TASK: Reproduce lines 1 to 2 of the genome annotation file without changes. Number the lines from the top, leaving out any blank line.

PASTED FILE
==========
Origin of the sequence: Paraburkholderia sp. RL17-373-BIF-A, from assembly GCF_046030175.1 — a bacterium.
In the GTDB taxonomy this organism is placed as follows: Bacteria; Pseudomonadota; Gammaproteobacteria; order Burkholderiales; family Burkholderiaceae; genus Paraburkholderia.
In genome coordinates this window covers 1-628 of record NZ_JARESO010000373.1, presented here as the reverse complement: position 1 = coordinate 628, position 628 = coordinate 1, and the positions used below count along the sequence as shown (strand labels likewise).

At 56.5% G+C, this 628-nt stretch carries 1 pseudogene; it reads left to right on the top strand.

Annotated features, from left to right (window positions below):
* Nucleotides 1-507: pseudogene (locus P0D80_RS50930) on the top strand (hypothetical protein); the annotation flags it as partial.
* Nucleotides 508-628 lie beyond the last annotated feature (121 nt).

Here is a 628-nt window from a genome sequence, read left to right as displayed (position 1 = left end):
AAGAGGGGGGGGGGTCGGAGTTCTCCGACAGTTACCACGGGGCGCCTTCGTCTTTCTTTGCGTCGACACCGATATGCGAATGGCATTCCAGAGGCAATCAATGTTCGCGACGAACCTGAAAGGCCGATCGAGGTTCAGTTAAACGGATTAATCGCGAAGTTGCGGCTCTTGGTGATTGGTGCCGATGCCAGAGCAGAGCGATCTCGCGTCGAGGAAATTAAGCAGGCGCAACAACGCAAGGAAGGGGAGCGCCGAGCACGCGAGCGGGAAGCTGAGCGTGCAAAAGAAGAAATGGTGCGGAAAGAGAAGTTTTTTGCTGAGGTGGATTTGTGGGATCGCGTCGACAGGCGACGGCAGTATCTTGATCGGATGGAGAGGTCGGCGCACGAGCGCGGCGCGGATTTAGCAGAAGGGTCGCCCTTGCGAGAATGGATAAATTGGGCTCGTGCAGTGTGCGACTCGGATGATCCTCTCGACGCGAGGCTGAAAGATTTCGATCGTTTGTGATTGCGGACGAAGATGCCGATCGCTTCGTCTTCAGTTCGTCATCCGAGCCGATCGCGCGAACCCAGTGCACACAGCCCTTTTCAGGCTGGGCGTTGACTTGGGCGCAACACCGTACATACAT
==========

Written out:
Origin of the sequence: Paraburkholderia sp. RL17-373-BIF-A, from assembly GCF_046030175.1 — a bacterium.
In the GTDB taxonomy this organism is placed as follows: Bacteria; Pseudomonadota; Gammaproteobacteria; order Burkholderiales; family Burkholderiaceae; genus Paraburkholderia.